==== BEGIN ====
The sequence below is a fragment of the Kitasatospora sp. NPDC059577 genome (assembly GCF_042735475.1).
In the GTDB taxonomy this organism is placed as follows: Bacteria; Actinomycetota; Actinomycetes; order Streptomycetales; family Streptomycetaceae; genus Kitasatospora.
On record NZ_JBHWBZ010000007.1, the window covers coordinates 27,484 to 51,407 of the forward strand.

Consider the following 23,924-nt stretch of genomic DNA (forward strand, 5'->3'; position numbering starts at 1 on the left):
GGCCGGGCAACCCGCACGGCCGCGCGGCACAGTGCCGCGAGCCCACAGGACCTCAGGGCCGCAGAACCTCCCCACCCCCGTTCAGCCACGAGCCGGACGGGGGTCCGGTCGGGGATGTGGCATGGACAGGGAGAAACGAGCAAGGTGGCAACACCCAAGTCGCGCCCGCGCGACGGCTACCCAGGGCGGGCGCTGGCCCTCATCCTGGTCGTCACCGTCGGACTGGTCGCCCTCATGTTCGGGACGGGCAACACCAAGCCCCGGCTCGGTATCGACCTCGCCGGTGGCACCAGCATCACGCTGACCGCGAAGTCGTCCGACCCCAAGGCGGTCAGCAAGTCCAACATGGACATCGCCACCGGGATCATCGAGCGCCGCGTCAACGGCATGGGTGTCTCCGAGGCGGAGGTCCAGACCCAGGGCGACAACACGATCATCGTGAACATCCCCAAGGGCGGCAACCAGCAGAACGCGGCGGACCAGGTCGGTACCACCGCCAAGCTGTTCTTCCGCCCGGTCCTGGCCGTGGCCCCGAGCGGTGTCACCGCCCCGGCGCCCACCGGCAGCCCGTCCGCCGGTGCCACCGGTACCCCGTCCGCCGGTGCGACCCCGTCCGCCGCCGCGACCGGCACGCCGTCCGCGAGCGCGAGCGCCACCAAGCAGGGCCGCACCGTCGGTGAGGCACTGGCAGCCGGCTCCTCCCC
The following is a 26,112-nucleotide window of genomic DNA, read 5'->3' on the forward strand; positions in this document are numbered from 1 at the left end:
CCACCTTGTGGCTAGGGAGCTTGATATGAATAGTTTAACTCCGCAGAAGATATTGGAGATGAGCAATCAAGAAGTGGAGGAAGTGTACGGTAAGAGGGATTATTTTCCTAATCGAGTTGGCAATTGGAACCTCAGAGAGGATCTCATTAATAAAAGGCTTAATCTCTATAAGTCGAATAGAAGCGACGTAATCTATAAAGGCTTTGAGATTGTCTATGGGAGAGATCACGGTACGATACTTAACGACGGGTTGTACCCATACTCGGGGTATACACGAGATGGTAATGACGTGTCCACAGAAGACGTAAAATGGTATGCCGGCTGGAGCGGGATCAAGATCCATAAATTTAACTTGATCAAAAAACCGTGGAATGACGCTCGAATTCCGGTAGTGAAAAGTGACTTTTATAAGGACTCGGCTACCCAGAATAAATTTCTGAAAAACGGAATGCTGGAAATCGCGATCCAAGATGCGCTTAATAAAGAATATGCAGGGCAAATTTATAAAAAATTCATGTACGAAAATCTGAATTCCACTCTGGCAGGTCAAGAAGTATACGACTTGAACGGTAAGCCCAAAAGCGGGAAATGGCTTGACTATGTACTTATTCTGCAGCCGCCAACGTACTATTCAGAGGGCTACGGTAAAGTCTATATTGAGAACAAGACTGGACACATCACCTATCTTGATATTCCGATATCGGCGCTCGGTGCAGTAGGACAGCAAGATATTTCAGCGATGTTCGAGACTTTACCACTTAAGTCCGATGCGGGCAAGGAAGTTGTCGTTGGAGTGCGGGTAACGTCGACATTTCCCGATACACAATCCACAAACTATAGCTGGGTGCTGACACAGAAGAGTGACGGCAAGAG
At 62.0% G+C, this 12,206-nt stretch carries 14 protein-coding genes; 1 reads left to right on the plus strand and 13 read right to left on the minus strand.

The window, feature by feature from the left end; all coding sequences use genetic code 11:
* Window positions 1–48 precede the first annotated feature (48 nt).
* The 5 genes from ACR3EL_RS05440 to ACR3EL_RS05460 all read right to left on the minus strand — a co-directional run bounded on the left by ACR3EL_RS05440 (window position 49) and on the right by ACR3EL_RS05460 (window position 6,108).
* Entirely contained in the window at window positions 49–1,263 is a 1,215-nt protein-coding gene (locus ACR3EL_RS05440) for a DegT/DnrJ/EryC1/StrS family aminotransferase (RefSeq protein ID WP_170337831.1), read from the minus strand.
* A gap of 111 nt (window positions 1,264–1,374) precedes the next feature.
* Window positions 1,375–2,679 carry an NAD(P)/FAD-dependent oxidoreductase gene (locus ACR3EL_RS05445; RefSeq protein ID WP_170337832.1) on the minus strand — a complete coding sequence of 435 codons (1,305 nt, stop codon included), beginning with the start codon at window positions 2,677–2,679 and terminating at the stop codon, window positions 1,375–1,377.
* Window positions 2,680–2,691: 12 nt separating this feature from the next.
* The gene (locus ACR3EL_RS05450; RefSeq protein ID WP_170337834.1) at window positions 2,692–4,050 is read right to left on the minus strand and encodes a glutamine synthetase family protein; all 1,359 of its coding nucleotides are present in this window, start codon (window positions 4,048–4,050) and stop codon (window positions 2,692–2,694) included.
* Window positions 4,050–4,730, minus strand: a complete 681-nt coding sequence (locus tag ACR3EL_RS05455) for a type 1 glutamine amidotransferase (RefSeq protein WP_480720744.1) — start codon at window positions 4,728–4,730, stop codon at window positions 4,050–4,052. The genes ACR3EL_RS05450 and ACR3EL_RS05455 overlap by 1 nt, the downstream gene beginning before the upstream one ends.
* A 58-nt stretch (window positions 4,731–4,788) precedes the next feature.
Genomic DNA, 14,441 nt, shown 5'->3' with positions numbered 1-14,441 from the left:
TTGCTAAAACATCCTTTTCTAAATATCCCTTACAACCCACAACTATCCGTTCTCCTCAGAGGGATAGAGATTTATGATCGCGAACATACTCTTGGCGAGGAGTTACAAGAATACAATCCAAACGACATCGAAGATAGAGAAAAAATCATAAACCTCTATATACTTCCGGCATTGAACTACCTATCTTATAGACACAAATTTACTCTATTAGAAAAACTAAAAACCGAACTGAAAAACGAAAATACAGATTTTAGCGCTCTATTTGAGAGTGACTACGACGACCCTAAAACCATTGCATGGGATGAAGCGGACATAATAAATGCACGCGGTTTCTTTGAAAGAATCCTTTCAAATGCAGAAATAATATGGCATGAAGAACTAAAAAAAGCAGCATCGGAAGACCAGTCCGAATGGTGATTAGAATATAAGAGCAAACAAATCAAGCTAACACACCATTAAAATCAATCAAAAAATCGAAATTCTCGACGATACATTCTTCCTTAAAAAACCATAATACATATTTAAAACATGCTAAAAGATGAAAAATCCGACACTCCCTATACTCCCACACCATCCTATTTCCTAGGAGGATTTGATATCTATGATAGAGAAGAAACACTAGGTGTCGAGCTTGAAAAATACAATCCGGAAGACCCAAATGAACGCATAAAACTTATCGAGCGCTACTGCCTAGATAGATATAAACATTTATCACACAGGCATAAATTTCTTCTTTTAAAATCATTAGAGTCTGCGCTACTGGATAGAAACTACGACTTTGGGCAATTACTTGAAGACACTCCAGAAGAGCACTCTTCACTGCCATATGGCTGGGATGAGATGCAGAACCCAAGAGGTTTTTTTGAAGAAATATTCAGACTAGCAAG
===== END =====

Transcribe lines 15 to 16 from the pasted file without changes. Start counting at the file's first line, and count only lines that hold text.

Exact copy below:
* Window positions 2,680–2,691: 12 nt separating this feature from the next.
* The gene (locus ACR3EL_RS05450; RefSeq protein ID WP_170337834.1) at window positions 2,692–4,050 is read right to left on the minus strand and encodes a glutamine synthetase family protein; all 1,359 of its coding nucleotides are present in this window, start codon (window positions 4,048–4,050) and stop codon (window positions 2,692–2,694) included.